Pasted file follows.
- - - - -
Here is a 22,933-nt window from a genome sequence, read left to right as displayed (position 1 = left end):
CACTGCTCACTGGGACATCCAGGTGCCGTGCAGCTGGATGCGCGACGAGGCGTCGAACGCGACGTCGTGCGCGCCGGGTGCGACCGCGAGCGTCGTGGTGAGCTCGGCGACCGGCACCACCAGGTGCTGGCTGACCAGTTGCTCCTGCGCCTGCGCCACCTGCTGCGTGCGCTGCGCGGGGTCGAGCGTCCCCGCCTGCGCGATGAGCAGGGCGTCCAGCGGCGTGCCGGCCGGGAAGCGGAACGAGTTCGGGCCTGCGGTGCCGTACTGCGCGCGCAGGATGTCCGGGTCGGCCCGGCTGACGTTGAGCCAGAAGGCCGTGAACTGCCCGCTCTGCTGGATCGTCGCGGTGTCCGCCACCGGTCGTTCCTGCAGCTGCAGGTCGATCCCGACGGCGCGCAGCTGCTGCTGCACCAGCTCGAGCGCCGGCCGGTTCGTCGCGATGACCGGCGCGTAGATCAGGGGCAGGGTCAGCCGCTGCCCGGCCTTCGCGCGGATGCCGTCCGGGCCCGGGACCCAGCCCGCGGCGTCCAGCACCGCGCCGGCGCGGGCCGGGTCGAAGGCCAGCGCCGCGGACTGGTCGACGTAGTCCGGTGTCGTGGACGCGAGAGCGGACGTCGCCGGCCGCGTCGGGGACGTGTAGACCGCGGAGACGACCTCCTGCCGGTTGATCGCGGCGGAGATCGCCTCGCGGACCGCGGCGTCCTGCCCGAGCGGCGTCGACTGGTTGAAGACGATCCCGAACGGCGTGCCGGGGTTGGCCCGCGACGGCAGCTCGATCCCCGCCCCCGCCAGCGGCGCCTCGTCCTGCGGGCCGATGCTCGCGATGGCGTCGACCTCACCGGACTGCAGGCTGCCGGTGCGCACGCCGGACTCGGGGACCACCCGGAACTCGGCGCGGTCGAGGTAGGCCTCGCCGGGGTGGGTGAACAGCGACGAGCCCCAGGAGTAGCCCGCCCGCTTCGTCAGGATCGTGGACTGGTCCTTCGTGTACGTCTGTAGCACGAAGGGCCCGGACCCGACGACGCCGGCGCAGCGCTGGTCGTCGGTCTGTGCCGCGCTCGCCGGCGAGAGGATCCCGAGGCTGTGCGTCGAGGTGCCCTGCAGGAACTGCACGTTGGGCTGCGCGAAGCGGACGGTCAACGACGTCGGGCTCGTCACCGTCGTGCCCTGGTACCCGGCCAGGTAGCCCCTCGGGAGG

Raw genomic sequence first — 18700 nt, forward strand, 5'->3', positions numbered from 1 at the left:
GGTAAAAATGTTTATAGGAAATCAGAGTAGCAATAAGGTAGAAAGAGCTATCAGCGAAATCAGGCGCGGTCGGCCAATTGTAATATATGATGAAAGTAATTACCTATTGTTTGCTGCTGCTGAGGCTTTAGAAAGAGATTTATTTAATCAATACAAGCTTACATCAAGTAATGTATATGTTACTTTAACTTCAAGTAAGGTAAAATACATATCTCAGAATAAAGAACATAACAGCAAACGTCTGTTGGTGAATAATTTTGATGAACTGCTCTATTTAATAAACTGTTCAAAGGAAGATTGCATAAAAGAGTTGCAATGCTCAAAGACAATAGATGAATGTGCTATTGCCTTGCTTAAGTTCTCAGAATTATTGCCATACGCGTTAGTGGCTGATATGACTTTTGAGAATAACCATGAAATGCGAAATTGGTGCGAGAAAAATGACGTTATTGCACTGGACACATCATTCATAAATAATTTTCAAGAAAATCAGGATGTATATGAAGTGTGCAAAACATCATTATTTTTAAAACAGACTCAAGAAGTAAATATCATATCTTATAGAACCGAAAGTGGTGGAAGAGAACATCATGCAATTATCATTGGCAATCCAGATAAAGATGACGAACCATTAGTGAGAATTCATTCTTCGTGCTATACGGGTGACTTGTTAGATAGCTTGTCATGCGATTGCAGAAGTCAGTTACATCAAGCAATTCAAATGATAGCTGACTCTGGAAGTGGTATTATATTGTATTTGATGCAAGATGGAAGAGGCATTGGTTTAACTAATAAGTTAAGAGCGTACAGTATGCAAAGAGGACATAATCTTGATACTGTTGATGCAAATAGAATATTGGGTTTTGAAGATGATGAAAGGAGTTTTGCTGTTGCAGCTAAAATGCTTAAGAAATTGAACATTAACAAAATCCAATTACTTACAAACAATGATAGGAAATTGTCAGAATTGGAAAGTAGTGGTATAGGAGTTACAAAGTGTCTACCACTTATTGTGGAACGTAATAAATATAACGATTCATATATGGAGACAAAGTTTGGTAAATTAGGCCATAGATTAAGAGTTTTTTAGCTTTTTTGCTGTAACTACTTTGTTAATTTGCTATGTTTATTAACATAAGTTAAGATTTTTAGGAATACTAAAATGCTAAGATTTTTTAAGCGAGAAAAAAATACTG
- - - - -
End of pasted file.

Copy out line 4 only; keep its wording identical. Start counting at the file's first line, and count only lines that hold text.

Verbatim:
GGTAAAAATGTTTATAGGAAATCAGAGTAGCAATAAGGTAGAAAGAGCTATCAGCGAAATCAGGCGCGGTCGGCCAATTGTAATATATGATGAAAGTAATTACCTATTGTTTGCTGCTGCTGAGGCTTTAGAAAGAGATTTATTTAATCAATACAAGCTTACATCAAGTAATGTATATGTTACTTTAACTTCAAGTAAGGTAAAATACATATCTCAGAATAAAGAACATAACAGCAAACGTCTGTTGGTGAATAATTTTGATGAACTGCTCTATTTAATAAACTGTTCAAAGGAAGATTGCATAAAAGAGTTGCAATGCTCAAAGACAATAGATGAATGTGCTATTGCCTTGCTTAAGTTCTCAGAATTATTGCCATACGCGTTAGTGGCTGATATGACTTTTGAGAATAACCATGAAATGCGAAATTGGTGCGAGAAAAATGACGTTATTGCACTGGACACATCATTCATAAATAATTTTCAAGAAAATCAGGATGTATATGAAGTGTGCAAAACATCATTATTTTTAAAACAGACTCAAGAAGTAAATATCATATCTTATAGAACCGAAAGTGGTGGAAGAGAACATCATGCAATTATCATTGGCAATCCAGATAAAGATGACGAACCATTAGTGAGAATTCATTCTTCGTGCTATACGGGTGACTTGTTAGATAGCTTGTCATGCGATTGCAGAAGTCAGTTACATCAAGCAATTCAAATGATAGCTGACTCTGGAAGTGGTATTATATTGTATTTGATGCAAGATGGAAGAGGCATTGGTTTAACTAATAAGTTAAGAGCGTACAGTATGCAAAGAGGACATAATCTTGATACTGTTGATGCAAATAGAATATTGGGTTTTGAAGATGATGAAAGGAGTTTTGCTGTTGCAGCTAAAATGCTTAAGAAATTGAACATTAACAAAATCCAATTACTTACAAACAATGATAGGAAATTGTCAGAATTGGAAAGTAGTGGTATAGGAGTTACAAAGTGTCTACCACTTATTGTGGAACGTAATAAATATAACGATTCATATATGGAGACAAAGTTTGGTAAATTAGGCCATAGATTAAGAGTTTTTTAGCTTTTTTGCTGTAACTACTTTGTTAATTTGCTATGTTTATTAACATAAGTTAAGATTTTTAGGAATACTAAAATGCTAAGATTTTTTAAGCGAGAAAAAAATACTG